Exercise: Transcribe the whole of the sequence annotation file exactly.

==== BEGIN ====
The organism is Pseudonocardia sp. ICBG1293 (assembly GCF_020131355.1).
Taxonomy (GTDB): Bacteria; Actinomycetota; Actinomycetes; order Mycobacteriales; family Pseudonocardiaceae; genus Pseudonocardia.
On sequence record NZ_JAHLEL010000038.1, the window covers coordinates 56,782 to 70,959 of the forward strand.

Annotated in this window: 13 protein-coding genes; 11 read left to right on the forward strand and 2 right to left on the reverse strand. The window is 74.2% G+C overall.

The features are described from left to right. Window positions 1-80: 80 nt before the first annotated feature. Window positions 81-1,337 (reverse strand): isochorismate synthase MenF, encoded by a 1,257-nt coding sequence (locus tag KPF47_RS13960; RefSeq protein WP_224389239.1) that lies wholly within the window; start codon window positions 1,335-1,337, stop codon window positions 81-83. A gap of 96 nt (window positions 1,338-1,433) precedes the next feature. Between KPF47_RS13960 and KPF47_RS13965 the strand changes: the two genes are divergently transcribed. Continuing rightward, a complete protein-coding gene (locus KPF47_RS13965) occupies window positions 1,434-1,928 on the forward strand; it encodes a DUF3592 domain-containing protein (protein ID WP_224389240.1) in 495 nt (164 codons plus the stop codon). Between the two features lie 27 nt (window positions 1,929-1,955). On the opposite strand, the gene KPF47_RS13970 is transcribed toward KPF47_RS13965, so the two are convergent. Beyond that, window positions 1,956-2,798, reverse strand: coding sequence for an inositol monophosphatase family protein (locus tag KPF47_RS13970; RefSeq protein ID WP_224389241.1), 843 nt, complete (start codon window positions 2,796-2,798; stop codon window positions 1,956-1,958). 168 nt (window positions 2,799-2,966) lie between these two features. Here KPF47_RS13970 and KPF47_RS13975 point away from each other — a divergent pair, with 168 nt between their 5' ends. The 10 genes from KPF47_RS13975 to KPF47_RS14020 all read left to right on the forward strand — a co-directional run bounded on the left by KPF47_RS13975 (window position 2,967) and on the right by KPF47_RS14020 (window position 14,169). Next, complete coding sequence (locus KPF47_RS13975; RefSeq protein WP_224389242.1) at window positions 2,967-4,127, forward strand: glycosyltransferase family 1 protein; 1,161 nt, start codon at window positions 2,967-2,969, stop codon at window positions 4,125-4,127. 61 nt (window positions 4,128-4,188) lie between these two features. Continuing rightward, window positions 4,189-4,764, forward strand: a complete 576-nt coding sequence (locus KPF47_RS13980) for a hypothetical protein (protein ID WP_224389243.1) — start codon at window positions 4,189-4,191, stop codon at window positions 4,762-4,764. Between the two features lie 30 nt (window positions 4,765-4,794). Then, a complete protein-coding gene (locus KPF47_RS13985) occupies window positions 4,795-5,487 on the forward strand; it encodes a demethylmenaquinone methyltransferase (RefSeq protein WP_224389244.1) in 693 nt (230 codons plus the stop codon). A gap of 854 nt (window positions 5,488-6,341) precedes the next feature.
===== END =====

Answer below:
The organism is Pseudonocardia sp. ICBG1293 (assembly GCF_020131355.1).
Taxonomy (GTDB): Bacteria; Actinomycetota; Actinomycetes; order Mycobacteriales; family Pseudonocardiaceae; genus Pseudonocardia.
On sequence record NZ_JAHLEL010000038.1, the window covers coordinates 56,782 to 70,959 of the forward strand.

Annotated in this window: 13 protein-coding genes; 11 read left to right on the forward strand and 2 right to left on the reverse strand. The window is 74.2% G+C overall.

The features are described from left to right. Window positions 1-80: 80 nt before the first annotated feature. Window positions 81-1,337 (reverse strand): isochorismate synthase MenF, encoded by a 1,257-nt coding sequence (locus tag KPF47_RS13960; RefSeq protein WP_224389239.1) that lies wholly within the window; start codon window positions 1,335-1,337, stop codon window positions 81-83. A gap of 96 nt (window positions 1,338-1,433) precedes the next feature. Between KPF47_RS13960 and KPF47_RS13965 the strand changes: the two genes are divergently transcribed. Continuing rightward, a complete protein-coding gene (locus KPF47_RS13965) occupies window positions 1,434-1,928 on the forward strand; it encodes a DUF3592 domain-containing protein (protein ID WP_224389240.1) in 495 nt (164 codons plus the stop codon). Between the two features lie 27 nt (window positions 1,929-1,955). On the opposite strand, the gene KPF47_RS13970 is transcribed toward KPF47_RS13965, so the two are convergent. Beyond that, window positions 1,956-2,798, reverse strand: coding sequence for an inositol monophosphatase family protein (locus tag KPF47_RS13970; RefSeq protein ID WP_224389241.1), 843 nt, complete (start codon window positions 2,796-2,798; stop codon window positions 1,956-1,958). 168 nt (window positions 2,799-2,966) lie between these two features. Here KPF47_RS13970 and KPF47_RS13975 point away from each other — a divergent pair, with 168 nt between their 5' ends. The 10 genes from KPF47_RS13975 to KPF47_RS14020 all read left to right on the forward strand — a co-directional run bounded on the left by KPF47_RS13975 (window position 2,967) and on the right by KPF47_RS14020 (window position 14,169). Next, complete coding sequence (locus KPF47_RS13975; RefSeq protein WP_224389242.1) at window positions 2,967-4,127, forward strand: glycosyltransferase family 1 protein; 1,161 nt, start codon at window positions 2,967-2,969, stop codon at window positions 4,125-4,127. 61 nt (window positions 4,128-4,188) lie between these two features. Continuing rightward, window positions 4,189-4,764, forward strand: a complete 576-nt coding sequence (locus KPF47_RS13980) for a hypothetical protein (protein ID WP_224389243.1) — start codon at window positions 4,189-4,191, stop codon at window positions 4,762-4,764. Between the two features lie 30 nt (window positions 4,765-4,794). Then, a complete protein-coding gene (locus KPF47_RS13985) occupies window positions 4,795-5,487 on the forward strand; it encodes a demethylmenaquinone methyltransferase (RefSeq protein WP_224389244.1) in 693 nt (230 codons plus the stop codon). A gap of 854 nt (window positions 5,488-6,341) precedes the next feature.